Spontaneous non-traumatic massive intraabdominal spleen bleeding in young females: Importance of ATLS principles and trauma alarm
Airazat M. Kazaryan, Joachim Wiborg, Kristin Hauss, Tommy K. Anundsen, Olav J. Flemmen, Thor Erik Holm, Giedrius Lauzikas
(Department of Gastrointestinal Surgery, Telemark Hospital, Skien, Norway)
Am J Case Rep 2014; 15:189-193
ATLS principles have become a standard of care for trauma patients. However, there is poor documentation in regard to spontaneous non-traumatic life-threatening bleedings.
Case Report: Two women, a 21-year-old and a 28-year-old, presented to the admissions department in hemorrhagic shock. The latter woman was in her 26th week of pregnancy. The trauma alarm was raised and the patients received prompt, complex diagnostics including ultrasonography verifying massive intraabdominal fluid. Massive infusion therapy was initiated. The first patient was intubated in the emergency room and required cardiopulmonary rescue due to cardiopulmonary arrest. The patients were moved to the surgical theatre for life-saving operations at 30 and 60 minutes, respectively, after arrival in the emergency department.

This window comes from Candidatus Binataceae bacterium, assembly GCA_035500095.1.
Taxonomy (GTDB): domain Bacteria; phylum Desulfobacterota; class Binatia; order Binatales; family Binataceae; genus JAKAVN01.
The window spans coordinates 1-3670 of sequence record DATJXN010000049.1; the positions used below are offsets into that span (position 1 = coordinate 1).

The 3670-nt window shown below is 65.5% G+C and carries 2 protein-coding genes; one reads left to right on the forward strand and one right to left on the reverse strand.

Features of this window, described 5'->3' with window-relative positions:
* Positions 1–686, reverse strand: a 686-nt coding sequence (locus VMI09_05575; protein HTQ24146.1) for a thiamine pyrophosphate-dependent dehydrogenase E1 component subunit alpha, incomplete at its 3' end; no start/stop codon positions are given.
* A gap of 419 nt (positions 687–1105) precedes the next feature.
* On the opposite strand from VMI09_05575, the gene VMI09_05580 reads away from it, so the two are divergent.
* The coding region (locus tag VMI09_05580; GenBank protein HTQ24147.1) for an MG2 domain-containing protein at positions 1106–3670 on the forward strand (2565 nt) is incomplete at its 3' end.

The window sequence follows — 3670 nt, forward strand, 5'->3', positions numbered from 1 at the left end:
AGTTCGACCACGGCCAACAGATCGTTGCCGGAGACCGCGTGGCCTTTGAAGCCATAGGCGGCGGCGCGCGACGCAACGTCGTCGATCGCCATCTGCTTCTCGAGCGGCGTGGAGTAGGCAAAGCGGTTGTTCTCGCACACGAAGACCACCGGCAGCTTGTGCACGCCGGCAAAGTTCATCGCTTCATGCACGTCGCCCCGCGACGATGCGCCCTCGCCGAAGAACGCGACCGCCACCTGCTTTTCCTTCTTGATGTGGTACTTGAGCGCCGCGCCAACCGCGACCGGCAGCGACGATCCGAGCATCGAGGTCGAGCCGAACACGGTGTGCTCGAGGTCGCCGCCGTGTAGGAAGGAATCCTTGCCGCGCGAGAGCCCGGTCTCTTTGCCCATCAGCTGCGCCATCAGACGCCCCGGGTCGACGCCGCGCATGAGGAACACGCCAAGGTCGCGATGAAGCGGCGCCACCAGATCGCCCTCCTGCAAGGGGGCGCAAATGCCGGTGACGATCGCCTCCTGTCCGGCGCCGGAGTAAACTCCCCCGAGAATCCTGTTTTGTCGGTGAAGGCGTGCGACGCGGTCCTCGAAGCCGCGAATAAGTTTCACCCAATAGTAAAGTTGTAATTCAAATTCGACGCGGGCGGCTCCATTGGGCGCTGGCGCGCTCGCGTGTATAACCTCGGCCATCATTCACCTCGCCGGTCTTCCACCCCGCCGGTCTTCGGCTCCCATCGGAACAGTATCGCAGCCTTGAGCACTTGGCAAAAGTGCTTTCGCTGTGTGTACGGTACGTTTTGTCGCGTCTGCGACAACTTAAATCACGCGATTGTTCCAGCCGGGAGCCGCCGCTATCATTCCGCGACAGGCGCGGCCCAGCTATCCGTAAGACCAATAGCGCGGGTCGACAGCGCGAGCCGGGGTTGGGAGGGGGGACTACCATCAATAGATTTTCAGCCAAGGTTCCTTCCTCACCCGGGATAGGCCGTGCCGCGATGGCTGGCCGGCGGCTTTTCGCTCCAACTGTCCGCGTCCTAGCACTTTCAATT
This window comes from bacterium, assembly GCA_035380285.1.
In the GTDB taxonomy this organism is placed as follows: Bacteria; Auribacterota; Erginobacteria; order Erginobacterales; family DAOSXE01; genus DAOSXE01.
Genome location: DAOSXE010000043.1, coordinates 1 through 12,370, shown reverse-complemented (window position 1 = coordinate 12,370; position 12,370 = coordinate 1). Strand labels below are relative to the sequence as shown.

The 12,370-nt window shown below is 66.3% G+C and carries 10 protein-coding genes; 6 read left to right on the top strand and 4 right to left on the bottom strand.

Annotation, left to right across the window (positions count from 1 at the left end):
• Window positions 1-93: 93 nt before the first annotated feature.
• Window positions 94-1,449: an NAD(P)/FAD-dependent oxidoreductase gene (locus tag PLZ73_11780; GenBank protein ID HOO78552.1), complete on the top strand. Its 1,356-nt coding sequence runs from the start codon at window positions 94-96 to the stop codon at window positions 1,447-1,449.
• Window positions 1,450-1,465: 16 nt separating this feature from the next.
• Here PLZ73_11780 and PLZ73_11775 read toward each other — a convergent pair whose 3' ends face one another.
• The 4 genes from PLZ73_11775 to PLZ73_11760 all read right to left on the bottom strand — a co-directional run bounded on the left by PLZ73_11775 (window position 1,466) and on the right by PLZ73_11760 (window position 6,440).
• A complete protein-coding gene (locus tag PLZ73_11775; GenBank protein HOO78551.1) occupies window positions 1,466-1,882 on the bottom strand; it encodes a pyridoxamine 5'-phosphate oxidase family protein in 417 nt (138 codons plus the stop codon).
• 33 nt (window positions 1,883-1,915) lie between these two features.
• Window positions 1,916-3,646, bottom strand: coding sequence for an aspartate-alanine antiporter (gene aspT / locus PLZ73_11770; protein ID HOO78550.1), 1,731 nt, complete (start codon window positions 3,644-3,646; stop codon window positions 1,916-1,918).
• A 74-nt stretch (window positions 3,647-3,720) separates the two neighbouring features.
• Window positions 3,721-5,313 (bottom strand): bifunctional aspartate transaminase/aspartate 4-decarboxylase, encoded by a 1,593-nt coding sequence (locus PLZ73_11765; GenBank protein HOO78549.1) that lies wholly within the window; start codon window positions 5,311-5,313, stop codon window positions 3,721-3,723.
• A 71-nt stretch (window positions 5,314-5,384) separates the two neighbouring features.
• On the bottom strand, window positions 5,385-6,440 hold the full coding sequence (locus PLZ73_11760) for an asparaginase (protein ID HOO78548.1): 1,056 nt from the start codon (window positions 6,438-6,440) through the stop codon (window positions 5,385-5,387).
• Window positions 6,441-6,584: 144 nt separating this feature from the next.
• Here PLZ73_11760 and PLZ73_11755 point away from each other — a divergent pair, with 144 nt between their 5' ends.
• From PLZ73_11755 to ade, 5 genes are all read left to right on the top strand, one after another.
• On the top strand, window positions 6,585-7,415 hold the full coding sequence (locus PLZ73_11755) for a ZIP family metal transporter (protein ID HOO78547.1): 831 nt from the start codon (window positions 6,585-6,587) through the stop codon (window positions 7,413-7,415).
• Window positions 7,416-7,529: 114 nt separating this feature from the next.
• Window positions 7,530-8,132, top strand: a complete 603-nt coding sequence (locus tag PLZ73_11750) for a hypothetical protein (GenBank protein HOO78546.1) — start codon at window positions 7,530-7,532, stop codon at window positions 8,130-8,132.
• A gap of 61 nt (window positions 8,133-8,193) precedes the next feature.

In the first case, we found 4 L of intraabdominal blood and a rupture in the lower pole of the splenic capsule. Splenectomy was performed. The patient developed disseminated intravascular coagulation syndrome and was transferred to a first-level trauma centre for further treatment. She survived with slight sequelae in the form of psychosocial maladjustment, and low-grade spasms and myoclonic twitches due to prolonged brain ischemia. She was steadily improving at 17 months of follow-up. Viral mononucleosis was established as the cause of the spontaneous rupture of the spleen. In the second case, we found 2.5 L of intraabdominal blood and persistent bleeding from an aneurism of the splenic artery. A splenectomy was performed. She was transferred to a first-level trauma centre for further treatment. She lost the fetus and underwent autotransplantation of the right kidney after 3 months, due to the finding of an aneurism of the right renal artery on the abdominal CT. We also found an ectasia in the ascending aorta, which will require follow-up. The patient does not have any other sequelae and has made a complete recovery at 12 months of follow-up.
Conclusions: ATLS principles and trauma alarm readiness play a major role in lifesaving surgery in patients with non-traumatic hemorrhagic shock.
Keywords: Advanced Trauma Life Support Care, Aneurysm, Ruptured, Shock, Hemorrhagic, Splenectomy